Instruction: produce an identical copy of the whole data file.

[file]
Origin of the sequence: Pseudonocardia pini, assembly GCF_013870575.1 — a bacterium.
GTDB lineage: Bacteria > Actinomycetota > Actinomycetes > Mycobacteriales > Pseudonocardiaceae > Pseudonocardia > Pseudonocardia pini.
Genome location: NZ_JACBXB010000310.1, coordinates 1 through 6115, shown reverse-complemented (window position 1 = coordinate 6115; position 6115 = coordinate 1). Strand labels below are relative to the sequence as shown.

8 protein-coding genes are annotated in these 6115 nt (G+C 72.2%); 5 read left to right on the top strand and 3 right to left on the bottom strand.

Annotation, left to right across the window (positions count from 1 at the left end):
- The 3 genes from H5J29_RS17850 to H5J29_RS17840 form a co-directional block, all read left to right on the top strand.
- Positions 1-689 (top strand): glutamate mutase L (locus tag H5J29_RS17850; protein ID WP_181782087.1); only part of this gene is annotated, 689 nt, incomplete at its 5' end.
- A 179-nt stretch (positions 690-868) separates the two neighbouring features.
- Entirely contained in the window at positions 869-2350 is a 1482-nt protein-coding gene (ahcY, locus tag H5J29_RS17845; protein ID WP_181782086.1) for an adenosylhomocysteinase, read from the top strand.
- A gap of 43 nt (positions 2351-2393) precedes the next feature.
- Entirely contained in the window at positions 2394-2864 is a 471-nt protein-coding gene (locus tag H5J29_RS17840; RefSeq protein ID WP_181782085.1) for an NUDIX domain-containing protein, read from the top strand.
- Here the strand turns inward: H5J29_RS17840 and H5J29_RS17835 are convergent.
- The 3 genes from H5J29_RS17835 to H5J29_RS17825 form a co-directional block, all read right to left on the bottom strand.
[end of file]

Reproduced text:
Origin of the sequence: Pseudonocardia pini, assembly GCF_013870575.1 — a bacterium.
GTDB lineage: Bacteria > Actinomycetota > Actinomycetes > Mycobacteriales > Pseudonocardiaceae > Pseudonocardia > Pseudonocardia pini.
Genome location: NZ_JACBXB010000310.1, coordinates 1 through 6115, shown reverse-complemented (window position 1 = coordinate 6115; position 6115 = coordinate 1). Strand labels below are relative to the sequence as shown.

8 protein-coding genes are annotated in these 6115 nt (G+C 72.2%); 5 read left to right on the top strand and 3 right to left on the bottom strand.

Annotation, left to right across the window (positions count from 1 at the left end):
- The 3 genes from H5J29_RS17850 to H5J29_RS17840 form a co-directional block, all read left to right on the top strand.
- Positions 1-689 (top strand): glutamate mutase L (locus tag H5J29_RS17850; protein ID WP_181782087.1); only part of this gene is annotated, 689 nt, incomplete at its 5' end.
- A 179-nt stretch (positions 690-868) separates the two neighbouring features.
- Entirely contained in the window at positions 869-2350 is a 1482-nt protein-coding gene (ahcY, locus tag H5J29_RS17845; protein ID WP_181782086.1) for an adenosylhomocysteinase, read from the top strand.
- A gap of 43 nt (positions 2351-2393) precedes the next feature.
- Entirely contained in the window at positions 2394-2864 is a 471-nt protein-coding gene (locus tag H5J29_RS17840; RefSeq protein ID WP_181782085.1) for an NUDIX domain-containing protein, read from the top strand.
- Here the strand turns inward: H5J29_RS17840 and H5J29_RS17835 are convergent.
- The 3 genes from H5J29_RS17835 to H5J29_RS17825 form a co-directional block, all read right to left on the bottom strand.